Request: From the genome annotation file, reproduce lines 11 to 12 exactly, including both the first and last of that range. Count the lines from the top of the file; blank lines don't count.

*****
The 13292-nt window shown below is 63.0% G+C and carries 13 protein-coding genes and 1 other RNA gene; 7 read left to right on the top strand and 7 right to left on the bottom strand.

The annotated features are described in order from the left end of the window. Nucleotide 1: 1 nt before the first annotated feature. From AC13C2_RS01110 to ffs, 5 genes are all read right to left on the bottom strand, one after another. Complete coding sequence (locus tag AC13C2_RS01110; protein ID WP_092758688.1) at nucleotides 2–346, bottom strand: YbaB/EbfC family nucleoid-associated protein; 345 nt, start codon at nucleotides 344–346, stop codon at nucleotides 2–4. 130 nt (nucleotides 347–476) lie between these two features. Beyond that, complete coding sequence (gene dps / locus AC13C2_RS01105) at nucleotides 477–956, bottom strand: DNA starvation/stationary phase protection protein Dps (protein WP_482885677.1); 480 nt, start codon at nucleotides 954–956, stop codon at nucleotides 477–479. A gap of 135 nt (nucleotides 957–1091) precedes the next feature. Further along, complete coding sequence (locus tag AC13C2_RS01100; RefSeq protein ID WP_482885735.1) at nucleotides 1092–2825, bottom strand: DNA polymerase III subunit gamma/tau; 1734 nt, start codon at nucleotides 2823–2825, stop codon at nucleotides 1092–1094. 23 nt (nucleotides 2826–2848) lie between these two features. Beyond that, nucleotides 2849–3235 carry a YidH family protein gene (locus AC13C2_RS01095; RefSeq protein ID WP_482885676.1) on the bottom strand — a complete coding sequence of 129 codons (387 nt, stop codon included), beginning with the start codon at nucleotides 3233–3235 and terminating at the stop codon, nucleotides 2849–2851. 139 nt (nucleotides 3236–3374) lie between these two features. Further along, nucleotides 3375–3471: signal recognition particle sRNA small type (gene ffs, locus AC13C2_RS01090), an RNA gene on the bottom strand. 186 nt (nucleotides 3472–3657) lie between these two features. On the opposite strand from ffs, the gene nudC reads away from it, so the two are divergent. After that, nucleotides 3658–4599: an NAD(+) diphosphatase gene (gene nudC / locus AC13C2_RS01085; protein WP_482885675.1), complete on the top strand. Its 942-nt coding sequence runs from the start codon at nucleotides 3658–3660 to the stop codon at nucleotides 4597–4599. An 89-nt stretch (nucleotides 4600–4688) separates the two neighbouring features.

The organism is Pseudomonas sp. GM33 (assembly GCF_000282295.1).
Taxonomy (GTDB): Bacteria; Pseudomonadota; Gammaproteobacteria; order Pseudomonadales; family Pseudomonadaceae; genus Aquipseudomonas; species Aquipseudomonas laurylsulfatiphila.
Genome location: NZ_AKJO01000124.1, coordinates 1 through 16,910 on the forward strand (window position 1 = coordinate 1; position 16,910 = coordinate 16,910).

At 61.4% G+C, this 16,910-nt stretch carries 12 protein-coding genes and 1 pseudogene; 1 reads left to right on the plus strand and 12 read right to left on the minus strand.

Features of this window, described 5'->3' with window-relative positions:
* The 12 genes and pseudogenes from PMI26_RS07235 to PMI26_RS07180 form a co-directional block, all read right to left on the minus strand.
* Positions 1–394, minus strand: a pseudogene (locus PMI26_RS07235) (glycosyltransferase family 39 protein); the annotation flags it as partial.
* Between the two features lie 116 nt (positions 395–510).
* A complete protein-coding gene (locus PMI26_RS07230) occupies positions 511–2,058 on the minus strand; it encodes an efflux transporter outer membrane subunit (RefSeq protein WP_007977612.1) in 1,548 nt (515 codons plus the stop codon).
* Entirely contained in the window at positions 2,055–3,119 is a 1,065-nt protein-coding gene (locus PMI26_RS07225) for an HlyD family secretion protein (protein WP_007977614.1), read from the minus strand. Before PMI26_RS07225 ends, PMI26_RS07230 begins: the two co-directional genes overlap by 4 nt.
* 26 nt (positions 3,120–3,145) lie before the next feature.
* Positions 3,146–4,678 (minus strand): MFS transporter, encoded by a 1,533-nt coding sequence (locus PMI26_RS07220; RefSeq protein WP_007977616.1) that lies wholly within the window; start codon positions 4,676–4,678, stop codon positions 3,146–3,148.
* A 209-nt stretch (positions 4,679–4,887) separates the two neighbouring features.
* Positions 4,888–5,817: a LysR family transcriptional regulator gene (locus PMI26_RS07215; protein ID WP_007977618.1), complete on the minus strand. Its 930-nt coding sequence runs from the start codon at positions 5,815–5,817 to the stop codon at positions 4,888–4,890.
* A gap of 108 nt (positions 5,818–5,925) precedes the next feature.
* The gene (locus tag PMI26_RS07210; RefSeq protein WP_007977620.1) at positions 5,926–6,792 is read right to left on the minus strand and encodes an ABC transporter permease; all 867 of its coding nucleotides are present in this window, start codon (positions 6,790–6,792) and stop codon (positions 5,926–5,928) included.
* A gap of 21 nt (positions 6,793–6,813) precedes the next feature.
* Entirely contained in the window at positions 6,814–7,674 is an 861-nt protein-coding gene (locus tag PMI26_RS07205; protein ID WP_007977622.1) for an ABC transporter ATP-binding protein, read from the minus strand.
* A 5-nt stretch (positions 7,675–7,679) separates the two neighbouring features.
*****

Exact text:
* A complete protein-coding gene (locus PMI26_RS07230) occupies positions 511–2,058 on the minus strand; it encodes an efflux transporter outer membrane subunit (RefSeq protein WP_007977612.1) in 1,548 nt (515 codons plus the stop codon).
* Entirely contained in the window at positions 2,055–3,119 is a 1,065-nt protein-coding gene (locus PMI26_RS07225) for an HlyD family secretion protein (protein WP_007977614.1), read from the minus strand. Before PMI26_RS07225 ends, PMI26_RS07230 begins: the two co-directional genes overlap by 4 nt.